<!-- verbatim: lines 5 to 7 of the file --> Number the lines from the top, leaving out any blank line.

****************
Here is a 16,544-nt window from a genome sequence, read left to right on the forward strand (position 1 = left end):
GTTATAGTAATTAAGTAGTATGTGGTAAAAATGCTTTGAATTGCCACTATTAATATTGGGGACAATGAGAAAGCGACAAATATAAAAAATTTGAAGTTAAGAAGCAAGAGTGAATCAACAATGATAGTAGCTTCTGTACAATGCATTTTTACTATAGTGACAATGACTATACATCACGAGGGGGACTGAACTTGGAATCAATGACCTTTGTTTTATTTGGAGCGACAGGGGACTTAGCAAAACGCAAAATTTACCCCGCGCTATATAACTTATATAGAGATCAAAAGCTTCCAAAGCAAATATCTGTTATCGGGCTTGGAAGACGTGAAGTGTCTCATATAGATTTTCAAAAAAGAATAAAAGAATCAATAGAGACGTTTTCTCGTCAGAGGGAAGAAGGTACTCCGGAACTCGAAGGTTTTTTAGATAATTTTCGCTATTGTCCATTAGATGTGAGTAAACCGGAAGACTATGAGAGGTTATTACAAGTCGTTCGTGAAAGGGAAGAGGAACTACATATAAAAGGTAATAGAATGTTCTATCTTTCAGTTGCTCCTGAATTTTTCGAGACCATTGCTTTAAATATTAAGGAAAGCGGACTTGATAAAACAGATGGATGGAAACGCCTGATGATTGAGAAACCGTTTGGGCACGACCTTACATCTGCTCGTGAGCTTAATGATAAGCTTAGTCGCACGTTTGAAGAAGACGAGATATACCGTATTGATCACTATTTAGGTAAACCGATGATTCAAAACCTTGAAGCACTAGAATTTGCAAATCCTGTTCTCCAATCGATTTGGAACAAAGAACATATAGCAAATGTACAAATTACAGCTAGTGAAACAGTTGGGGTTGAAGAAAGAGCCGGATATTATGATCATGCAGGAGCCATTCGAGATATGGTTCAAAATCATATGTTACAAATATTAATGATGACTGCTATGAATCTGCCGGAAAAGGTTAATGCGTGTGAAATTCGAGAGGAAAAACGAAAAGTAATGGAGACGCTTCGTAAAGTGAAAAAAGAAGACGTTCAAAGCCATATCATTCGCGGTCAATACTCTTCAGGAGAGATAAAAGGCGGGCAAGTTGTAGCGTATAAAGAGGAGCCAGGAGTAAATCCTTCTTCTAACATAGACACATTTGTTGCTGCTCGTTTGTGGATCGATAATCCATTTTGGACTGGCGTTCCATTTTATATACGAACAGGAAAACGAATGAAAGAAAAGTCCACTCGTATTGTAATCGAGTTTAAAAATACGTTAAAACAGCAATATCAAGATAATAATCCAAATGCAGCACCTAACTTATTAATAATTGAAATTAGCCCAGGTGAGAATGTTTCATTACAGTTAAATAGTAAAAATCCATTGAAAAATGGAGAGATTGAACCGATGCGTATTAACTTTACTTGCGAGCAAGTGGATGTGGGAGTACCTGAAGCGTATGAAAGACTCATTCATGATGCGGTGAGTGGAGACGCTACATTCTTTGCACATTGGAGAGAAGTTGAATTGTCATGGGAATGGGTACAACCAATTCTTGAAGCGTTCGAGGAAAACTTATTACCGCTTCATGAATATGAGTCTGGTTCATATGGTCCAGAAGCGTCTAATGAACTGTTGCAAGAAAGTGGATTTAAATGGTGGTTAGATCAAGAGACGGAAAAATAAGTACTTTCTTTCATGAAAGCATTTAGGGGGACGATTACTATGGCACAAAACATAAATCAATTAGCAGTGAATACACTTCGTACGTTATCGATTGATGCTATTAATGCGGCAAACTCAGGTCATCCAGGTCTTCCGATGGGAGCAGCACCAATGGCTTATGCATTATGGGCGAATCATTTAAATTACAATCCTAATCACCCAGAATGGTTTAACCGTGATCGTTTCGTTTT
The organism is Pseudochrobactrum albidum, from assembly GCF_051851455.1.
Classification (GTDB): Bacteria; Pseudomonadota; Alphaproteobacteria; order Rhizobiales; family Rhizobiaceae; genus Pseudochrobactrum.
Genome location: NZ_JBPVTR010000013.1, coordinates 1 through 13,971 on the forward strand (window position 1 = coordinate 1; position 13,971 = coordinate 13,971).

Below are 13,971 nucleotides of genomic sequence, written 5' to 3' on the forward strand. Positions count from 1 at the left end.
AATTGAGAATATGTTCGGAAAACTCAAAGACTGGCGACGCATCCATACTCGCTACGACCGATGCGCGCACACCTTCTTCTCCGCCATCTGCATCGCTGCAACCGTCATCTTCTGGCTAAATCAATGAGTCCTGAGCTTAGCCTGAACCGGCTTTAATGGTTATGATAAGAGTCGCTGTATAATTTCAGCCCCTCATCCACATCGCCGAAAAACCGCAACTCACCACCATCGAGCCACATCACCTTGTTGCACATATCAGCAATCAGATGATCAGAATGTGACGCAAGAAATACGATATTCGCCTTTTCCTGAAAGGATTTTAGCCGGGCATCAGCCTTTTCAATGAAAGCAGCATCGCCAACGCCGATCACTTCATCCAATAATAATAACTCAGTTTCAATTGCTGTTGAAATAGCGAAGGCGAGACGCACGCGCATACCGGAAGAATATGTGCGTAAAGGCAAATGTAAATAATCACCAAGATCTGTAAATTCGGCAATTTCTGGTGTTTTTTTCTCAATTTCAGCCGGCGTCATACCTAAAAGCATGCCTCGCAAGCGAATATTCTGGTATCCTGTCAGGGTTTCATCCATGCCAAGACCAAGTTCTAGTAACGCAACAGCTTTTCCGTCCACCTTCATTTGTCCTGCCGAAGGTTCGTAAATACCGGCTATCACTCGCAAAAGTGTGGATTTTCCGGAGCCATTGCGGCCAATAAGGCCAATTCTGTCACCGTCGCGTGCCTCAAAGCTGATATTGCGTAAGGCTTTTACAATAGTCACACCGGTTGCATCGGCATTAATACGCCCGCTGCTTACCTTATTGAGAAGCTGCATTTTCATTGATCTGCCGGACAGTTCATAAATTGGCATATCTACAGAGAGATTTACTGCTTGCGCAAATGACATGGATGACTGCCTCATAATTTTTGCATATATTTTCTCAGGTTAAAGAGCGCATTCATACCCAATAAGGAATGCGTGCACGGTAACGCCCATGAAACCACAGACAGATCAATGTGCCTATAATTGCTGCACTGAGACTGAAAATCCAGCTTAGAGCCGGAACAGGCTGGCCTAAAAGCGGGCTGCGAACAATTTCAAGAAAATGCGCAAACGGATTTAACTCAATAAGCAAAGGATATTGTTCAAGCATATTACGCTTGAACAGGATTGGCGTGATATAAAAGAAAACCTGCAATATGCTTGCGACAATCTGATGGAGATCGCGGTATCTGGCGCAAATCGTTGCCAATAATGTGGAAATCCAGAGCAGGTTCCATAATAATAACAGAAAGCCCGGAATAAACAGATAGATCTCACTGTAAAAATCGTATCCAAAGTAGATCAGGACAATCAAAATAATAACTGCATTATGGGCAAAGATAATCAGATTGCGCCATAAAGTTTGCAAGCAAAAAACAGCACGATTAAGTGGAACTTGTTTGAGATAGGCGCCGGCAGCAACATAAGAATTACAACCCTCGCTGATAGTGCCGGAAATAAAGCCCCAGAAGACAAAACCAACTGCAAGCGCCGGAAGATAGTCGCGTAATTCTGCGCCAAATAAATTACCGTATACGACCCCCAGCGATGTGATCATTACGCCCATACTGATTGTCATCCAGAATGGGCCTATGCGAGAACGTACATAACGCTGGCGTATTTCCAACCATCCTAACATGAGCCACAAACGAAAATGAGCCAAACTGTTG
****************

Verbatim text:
Genome location: NZ_JBPVTR010000013.1, coordinates 1 through 13,971 on the forward strand (window position 1 = coordinate 1; position 13,971 = coordinate 13,971).

Below are 13,971 nucleotides of genomic sequence, written 5' to 3' on the forward strand. Positions count from 1 at the left end.
AATTGAGAATATGTTCGGAAAACTCAAAGACTGGCGACGCATCCATACTCGCTACGACCGATGCGCGCACACCTTCTTCTCCGCCATCTGCATCGCTGCAACCGTCATCTTCTGGCTAAATCAATGAGTCCTGAGCTTAGCCTGAACCGGCTTTAATGGTTATGATAAGAGTCGCTGTATAATTTCAGCCCCTCATCCACATCGCCGAAAAACCGCAACTCACCACCATCGAGCCACATCACCTTGTTGCACATATCAGCAATCAGATGATCAGAATGTGACGCAAGAAATACGATATTCGCCTTTTCCTGAAAGGATTTTAGCCGGGCATCAGCCTTTTCAATGAAAGCAGCATCGCCAACGCCGATCACTTCATCCAATAATAATAACTCAGTTTCAATTGCTGTTGAAATAGCGAAGGCGAGACGCACGCGCATACCGGAAGAATATGTGCGTAAAGGCAAATGTAAATAATCACCAAGATCTGTAAATTCGGCAATTTCTGGTGTTTTTTTCTCAATTTCAGCCGGCGTCATACCTAAAAGCATGCCTCGCAAGCGAATATTCTGGTATCCTGTCAGGGTTTCATCCATGCCAAGACCAAGTTCTAGTAACGCAACAGCTTTTCCGTCCACCTTCATTTGTCCTGCCGAAGGTTCGTAAATACCGGCTATCACTCGCAAAAGTGTGGATTTTCCGGAGCCATTGCGGCCAATAAGGCCAATTCTGTCACCGTCGCGTGCCTCAAAGCTGATATTGCGTAAGGCTTTTACAATAGTCACACCGGTTGCATCGGCATTAATACGCCCGCTGCTTACCTTATTGAGAAGCTGCATTTTCATTGATCTGCCGGACAGTTCATAAATTGGCATATCTACAGAGAGATTTACTGCTTGCGCAAATGACATGGATGACTGCCTCATAATTTTTGCATATATTTTCTCAGGTTAAAGAGCGCATTCATACCCAATAAGGAATGCGTGCACGGTAACGCCCATGAAACCACAGACAGATCAATGTGCCTATAATTGCTGCACTGAGACTGAAAATCCAGCTTAGAGCCGGAACAGGCTGGCCTAAAAGCGGGCTGCGAACAATTTCAAGAAAATGCGCAAACGGATTTAACTCAATAAGCAAAGGATATTGTTCAAGCATATTACGCTTGAACAGGATTGGCGTGATATAAAAGAAAACCTGCAATATGCTTGCGACAATCTGATGGAGATCGCGGTATCTGGCGCAAATCGTTGCCAATAATGTGGAAATCCAGAGCAGGTTCCATAATAATAACAGAAAGCCCGGAATAAACAGATAGATCTCACTGTAAAAATCGTATCCAAAGTAGATCAGGACAATCAAAATAATAACTGCATTATGGGCAAAGATAATCAGATTGCGCCATAAAGTTTGCAAGCAAAAAACAGCACGATTAAGTGGAACTTGTTTGAGATAGGCGCCGGCAGCAACATAAGAATTACAACCCTCGCTGATAGTGCCGGAAATAAAGCCCCAGAAGACAAAACCAACTGCAAGCGCCGGAAGATAGTCGCGTAATTCTGCGCCAAATAAATTACCGTATACGACCCCCAGCGATGTGATCATTACGCCCATACTGATTGTCATCCAGAATGGGCCTATGCGAGAACGTACATAACGCTGGCGTATTTCCAACCATCCTAACATGAGCCACAAACGAAAATGAGCCAAACTGTTG